Format: Paperback
Until I read this novel, years ago, I had very simplistic views of South Africa. "Burger's Daughter" changed that.
While telling the story of an individual young woman growing up in a well-known activist family and learning to discover her own identity, Gordimer also paints a broad and detailed picture of life in South Africa among those who fought apartheid while Mandela was still in prison.
It is a rich cast of characters, black and white, who find their strength and their joy in their heroic resistance to the government and their civil disobedience. Through them you learn of the complexity of the problems created by apartheid and the range of social issues rooted in a system of racial separatism.
You also learn a great deal about the mindset and courage of those who were free to leave South Africa during those dark days yet chose to stay and fight a well-armed and oppressive foe. And as modern-day South Africa has inherited the legacy of apartheid, the book is as fully relevant today as it was when it was written.
Gordimer packs a lot into this novel; it's not a page turner, but a book that you soak up slowly and deliberately. It is a solid, important book, worthy of a world-class writer and Nobel Prize winner.
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11 of 15 people found the following review helpful By Mila on October 5, 2002
Format: Paperback
Having lived in the Apartheid, Nadine Gordimer knows a big deal about political and historical facts of that period. So don't we. In this book, she uses her knowledge to give us the impression of the power of history, overcoming life of normal people. But neither we leave the book with the feeling of being enriched by a talent psychological insight, nor can we avoid the frustration not to be able to follow her detailed but rambling historical picture.
The main character, Rose, is the daughter of an important anti-apartheid leader. Her childhood, her adolescence and her entire life will turn out to be completely affected by her origins. And that's fine with me, although I don't like the idea we can't change our fate. What I didn't like is that the character Rose's development is dropped little by little through the very long book and mixed up with a quantity of events regarding Apartheid and Rose's father connection with the communist party, which the average reader can't understand. There is no order in their happening and the book is not trying to explain them: they are just mentioned!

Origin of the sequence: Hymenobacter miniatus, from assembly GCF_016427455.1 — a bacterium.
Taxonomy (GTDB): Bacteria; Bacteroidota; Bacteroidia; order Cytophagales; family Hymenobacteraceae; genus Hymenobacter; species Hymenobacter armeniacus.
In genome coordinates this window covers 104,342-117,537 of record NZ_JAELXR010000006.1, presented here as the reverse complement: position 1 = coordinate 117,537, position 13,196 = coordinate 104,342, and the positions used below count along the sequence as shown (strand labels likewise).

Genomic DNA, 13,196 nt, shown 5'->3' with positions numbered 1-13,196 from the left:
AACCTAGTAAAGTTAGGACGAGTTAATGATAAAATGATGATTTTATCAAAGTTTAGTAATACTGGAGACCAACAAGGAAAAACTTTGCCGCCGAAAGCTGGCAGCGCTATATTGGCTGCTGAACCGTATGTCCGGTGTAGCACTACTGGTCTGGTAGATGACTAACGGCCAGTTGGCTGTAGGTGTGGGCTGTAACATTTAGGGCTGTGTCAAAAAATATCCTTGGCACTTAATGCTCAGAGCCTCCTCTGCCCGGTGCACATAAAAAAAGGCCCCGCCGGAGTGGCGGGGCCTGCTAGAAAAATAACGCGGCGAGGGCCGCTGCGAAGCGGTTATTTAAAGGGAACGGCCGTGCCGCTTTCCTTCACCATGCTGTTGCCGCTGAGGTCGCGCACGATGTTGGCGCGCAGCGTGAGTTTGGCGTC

So, if you want to know more about Apartheid this is not the right book. Probably an essay would be more useful than this novel. And about Ms. Gordimer's psychological insight and characters living in the Apartheid, I would rather suggest "My Son's Story".
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1 of 1 people found the following review helpful By PuroShaggy on January 21, 2013
Format: Paperback
"Burger's Daughter", both the book and the title character, are author Nadine Gordimer's thinly veiled fictionalization of her personal experience with South African politics and the people she knew who fought to end apartheid. Lionel Burger, who's daughter is the narrative focus of this novel, is a white activist fighting the good fight (against racism, against apartheid) who finds himself in constant legal trouble, in and out of jail. When he eventually dies, his daughter Rosa finds herself burdened with her father's life. Many expect her to be the activist her father was. Many suspect her of being the activist her father was. She is not trusted by the government. She is not trusted by certain whites. And now that the fight against apartheid has reached new heights, not trusted by many blacks.
As a character study of an individual, namely an individual who's father was renowned for his fight to end oppression, "Burger's Daughter" is a compelling tale. Rosa struggles to find her own identity apart from her activist parents; unfortunately, everyone she meets has their own idea about who or what Rosa should become.
Where the book comes short is in its depiction of South Africa and its struggles. There is a scene towards the end of the book where Rosa travels into the South African countryside and directly encounters the poverty and effects of apartheid. This is a powerful scene but unfortunately, there are two few scenes like this in the book. South Africa- the breathing, struggling, divided, passionate, racially torn country- does not come alive as it should. Gordimer's focus on Rosa is so complete that we lose sight of the historical struggle of which she is part.